“Jesus still rose, so we will trust.” Despite events that would eventually shatter her hopes, dreams, and life, Angela Faddis continued to preach this important message throughout her 17-month battle with inoperable stage-IV colon cancer.
Just 32 years old and the mother of two small children, Angela’s life was one of devotion to Christ and abandonment to His will. On Easter Sunday 2011 she and Chris, her husband of six years, received the devastating diagnosis.
In It Is Well: Life in the Storm, Chris chronicles his journey with Angela as they find joy in the midst of suffering and knowing that death is not the end. Its title, It Is Well, is inspired by the hymn of the same name written by Horatio Spafford in 1873, after tragic events left him and his wife childless. The first stanza reads,
When peace like a river, attendeth my way,
When sorrows like sea billows roll;
Whatever my lot, Thou has taught me to say,
“It is well, it is well, with my soul.”
Chris stumbled upon it while doing research for a book on trust. As he walked with Angela through this storm, he realized God wanted him to write such a book.
Through a Facebook page (Facebook.com/AngelasStory), the couple interacted with thousands of followers by asking for prayers, providing updates, and receiving encouragement as Angela’s life ebbed.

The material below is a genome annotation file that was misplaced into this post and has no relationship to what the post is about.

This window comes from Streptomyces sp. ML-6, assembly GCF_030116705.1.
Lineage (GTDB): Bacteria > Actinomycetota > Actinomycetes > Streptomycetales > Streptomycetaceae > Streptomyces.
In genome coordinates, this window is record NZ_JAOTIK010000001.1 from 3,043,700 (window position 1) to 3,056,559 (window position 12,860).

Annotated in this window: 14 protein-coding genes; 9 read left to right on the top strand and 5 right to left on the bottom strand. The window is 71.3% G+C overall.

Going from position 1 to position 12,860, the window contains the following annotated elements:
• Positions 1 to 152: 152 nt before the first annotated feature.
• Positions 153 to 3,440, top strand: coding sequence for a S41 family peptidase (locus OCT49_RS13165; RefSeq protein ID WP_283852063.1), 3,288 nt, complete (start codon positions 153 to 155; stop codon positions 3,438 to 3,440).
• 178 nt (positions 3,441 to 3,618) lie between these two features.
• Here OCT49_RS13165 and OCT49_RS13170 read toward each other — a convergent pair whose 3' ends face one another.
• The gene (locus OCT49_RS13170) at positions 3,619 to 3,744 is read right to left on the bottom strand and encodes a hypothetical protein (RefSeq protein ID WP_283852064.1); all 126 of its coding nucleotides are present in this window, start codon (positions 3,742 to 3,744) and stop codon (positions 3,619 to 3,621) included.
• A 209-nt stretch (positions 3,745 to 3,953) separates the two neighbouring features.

Inspired by Romans 8:28 (“We know that all things work for good for those who love God, who are called according to His purpose”), Angela renewed her hope in Christ. Despite her imminent death, she increased her trust in God because she understood that He would work it for her good. Rather than giving up and requesting medical intervention to end her life, Angela embraced her path, transforming her pain and suffering into a prayer for drawing souls to Christ.
And despite overwhelming grief, Chris and Angela grew closer, finding strength and purpose through redemptive suffering. The plans they had laid out for their future were reprioritized as the couple began living primarily for heaven. “Our journey in life, all of it—the good, the bad, the extreme high points of joy and bliss, along with the downright awful pain and difficulty of loss or failure—all of it is ordered to get us to heaven” (92).
Angela lived with intentional joy, gathering hearts for the Lord along the way. She touched the lives of family members, priests, friends, and followers as she completed her journey on September 21, 2012, while holding her husband’s hand.
Death hovers over this book, but it’s not a depressing read. Chris shares the many ways God strengthened him and his family during their storm, and it will appeal to others facing their own storm.
It Is Well: Life in the Storm, by Chris Faddis; Solace Books; 2013; 156 pages; $19.99 (paperback)